Duhaime's Law Dictionary

Public Domain Citation Definition:

A legal citation unique to cases issued from a particular court with numbering assigned sequentially, and designed for electronic database and Internet cataloguing retrieval.

Related Terms: Neutral Citation, Legal Citation, Law Journal, Public Domain

This is the term used by some sources in the United States to refer to what is known elsewhere as a neutral legal citation or, more commonly, a neutral citation.

In Legal Research, the authors write:

"Recent years have seen a trend towards citations to legal authorities that do not depend on references to a particular volume and page number, and that thus can be used whether documents are retrieved in printer volumes, through subscription databases, or from ... Internet sites.

A public domain citation system assigns official numbers to documents such as court decisions sequentially as they are issued...."

Under the public domain citation system, each successive decision of a particular court of law or even administrative tribunal, is assigned a number, issued sequentially. That number is available as of publication and is not contingent on the annual publication, in hard cover, of the particular law report which might otherwise publish the case at some later date.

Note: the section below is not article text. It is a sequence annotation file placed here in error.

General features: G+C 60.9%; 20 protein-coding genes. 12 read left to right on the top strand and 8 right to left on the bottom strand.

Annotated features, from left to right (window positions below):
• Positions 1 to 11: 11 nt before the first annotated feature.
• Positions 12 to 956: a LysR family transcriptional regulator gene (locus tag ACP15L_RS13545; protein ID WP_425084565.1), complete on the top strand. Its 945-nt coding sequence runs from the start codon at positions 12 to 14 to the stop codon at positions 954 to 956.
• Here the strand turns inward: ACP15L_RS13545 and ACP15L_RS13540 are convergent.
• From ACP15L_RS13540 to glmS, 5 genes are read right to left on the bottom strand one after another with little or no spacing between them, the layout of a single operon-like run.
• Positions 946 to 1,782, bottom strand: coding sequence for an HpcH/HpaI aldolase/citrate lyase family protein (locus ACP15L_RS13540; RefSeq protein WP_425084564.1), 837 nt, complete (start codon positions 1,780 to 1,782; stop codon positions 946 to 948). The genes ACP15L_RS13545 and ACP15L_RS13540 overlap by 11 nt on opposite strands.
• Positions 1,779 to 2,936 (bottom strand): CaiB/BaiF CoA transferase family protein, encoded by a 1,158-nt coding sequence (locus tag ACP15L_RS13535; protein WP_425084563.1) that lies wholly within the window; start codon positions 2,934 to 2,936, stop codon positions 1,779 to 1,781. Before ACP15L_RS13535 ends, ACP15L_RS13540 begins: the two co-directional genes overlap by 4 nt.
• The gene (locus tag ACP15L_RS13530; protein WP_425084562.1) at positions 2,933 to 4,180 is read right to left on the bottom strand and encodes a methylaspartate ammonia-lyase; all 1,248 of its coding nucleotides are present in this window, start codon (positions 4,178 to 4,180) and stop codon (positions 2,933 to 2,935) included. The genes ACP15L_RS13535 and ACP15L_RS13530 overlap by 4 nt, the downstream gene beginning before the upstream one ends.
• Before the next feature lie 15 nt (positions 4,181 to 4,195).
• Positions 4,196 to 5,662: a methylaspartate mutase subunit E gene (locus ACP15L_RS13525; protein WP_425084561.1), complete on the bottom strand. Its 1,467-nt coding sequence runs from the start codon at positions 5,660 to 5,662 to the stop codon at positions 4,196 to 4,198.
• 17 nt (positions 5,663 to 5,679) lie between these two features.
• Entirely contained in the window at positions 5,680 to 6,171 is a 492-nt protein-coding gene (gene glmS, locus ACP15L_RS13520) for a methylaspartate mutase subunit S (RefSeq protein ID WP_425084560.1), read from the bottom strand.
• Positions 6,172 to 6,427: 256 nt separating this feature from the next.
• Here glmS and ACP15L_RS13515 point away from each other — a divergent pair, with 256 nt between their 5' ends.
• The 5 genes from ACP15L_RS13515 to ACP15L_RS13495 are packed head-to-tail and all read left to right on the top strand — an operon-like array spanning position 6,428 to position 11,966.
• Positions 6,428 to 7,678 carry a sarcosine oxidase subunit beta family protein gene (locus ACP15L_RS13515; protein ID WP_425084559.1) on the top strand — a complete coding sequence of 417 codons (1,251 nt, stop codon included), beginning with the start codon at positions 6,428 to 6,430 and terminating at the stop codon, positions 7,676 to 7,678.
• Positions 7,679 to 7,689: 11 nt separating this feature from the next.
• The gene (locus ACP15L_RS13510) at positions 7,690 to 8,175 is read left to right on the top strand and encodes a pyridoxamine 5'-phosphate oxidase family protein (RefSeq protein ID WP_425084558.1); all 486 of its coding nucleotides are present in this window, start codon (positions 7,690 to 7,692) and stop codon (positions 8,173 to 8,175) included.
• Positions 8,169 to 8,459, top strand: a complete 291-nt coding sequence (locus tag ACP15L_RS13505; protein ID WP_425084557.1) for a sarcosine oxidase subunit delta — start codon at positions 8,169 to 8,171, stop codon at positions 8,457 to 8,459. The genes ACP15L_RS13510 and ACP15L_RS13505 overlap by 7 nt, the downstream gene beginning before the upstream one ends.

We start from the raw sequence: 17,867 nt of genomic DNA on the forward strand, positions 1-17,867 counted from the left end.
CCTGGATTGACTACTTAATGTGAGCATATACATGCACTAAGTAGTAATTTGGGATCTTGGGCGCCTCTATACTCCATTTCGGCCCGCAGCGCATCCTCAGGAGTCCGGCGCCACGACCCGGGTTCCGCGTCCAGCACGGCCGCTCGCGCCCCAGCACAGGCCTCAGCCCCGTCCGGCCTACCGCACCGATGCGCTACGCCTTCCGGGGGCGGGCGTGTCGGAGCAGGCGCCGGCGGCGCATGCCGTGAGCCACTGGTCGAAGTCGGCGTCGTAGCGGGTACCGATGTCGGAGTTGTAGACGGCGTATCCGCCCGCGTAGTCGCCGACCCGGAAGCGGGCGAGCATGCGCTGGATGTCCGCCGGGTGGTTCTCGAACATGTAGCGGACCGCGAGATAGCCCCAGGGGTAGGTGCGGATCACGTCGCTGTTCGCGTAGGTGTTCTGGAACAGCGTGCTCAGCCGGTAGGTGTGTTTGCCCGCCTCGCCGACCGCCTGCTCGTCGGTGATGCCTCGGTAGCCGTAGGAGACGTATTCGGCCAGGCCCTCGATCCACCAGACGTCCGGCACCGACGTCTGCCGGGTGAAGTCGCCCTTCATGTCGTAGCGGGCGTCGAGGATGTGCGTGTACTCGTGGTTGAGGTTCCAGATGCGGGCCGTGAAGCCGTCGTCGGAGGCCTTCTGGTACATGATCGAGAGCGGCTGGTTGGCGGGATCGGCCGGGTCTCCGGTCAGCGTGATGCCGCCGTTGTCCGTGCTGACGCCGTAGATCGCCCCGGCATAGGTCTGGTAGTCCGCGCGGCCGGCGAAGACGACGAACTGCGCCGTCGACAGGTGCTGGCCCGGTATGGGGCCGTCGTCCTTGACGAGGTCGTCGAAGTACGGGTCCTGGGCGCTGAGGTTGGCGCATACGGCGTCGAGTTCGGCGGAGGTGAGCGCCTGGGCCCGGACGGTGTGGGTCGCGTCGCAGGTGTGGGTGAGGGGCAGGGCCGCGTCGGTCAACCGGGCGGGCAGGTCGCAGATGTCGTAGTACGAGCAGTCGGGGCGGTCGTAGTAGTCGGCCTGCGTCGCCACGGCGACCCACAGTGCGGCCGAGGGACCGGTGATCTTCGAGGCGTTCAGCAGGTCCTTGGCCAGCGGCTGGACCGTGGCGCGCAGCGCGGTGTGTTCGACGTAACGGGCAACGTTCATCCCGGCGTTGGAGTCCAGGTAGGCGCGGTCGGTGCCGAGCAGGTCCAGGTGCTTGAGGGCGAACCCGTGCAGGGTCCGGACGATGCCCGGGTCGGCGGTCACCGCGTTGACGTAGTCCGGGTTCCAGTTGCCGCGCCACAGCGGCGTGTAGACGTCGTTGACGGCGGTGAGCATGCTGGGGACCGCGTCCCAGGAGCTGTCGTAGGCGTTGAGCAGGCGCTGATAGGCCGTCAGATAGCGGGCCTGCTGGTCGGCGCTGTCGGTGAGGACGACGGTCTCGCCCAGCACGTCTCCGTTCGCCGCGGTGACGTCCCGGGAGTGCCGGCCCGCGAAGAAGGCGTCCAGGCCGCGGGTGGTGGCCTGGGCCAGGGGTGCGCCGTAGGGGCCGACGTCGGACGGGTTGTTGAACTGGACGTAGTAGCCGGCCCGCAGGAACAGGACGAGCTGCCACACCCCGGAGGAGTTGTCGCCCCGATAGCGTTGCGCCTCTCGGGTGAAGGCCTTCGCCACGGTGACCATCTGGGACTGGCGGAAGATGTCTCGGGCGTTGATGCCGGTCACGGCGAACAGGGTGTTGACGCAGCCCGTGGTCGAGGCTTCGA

For example, when Knoth v Knoth was issued by the judge on March 18, 2003, is was issued with this public domain citation:

Later, the reasons for judgment in Knoth v Knoth was picked up for publication by the law report Reports on Family Law and assigned a redundant legal citation, in which is embedded the trade-mark of a privately-owned legal publisher (Reports on Family Law are owned and published by Carswell):

The movement towards public domain citations is hindered, especially in the United States, by commercial publishers who see considerable commercial value in the continuation of a formal legal citation which refers to their body or products by trade-mark; for example, Westlaw's F. Supp. series (US trademark #73325198 belonging to West Publishing Company).

Some law librarian associations and law professors are heavily influenced by the presence and gratuities of private law publishers such as Thomson-West. This exacerbates and slows the eventual replacement of all legal citations which are private-publisher dependent, to public domain citations.

In addition, public domain citation system of case and other authority identification is the future and this is recognized by the increasing number of law journal publishers who are shedding their archaic legal citations to defer instead to a simpler public domain citation.

For example, and examples abound, the Boston University International Law Journal, formerly B.U. Int'l L. J., now promotes itself as BUILJ.


  •  Cohen, M. and Cohen, K., Legal Research, 8th Ed.  (St. Paul: Thomson-West, 2003), page 12-13.

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